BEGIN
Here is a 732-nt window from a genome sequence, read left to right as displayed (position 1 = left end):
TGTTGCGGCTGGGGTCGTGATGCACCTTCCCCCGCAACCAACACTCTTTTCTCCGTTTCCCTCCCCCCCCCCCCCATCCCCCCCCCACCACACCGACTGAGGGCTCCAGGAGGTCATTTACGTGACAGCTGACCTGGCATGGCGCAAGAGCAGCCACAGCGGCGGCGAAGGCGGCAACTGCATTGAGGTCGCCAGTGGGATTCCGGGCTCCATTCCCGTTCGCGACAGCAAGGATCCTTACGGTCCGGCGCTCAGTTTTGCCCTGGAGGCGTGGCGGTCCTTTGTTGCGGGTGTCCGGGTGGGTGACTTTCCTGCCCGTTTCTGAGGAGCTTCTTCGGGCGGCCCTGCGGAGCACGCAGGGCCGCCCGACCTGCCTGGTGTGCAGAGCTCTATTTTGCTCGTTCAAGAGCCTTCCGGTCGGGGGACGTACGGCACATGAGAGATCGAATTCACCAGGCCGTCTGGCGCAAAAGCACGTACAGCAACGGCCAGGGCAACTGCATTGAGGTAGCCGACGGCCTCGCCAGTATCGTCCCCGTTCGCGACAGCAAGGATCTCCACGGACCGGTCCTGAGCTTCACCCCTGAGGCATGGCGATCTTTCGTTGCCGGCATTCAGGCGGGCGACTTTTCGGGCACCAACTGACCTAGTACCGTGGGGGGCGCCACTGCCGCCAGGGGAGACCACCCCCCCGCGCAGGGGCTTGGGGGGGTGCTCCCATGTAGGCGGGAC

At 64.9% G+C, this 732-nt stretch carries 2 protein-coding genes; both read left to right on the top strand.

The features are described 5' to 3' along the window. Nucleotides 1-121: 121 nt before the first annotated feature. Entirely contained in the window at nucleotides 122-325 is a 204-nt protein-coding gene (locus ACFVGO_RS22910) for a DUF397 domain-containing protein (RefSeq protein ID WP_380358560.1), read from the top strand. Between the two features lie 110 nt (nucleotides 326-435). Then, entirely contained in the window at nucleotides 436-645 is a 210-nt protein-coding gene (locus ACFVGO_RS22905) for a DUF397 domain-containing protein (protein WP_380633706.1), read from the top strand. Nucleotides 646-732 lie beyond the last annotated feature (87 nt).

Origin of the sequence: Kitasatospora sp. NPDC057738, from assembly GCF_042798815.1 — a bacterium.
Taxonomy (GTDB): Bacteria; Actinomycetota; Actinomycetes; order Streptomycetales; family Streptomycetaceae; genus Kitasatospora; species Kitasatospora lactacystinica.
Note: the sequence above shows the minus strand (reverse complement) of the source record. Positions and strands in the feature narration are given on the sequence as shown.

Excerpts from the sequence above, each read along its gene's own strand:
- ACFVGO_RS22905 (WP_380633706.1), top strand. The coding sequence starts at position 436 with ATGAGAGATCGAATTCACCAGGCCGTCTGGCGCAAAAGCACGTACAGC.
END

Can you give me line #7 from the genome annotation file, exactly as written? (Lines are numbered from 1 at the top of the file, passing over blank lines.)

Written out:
Note: the sequence above shows the minus strand (reverse complement) of the source record. Positions and strands in the feature narration are given on the sequence as shown.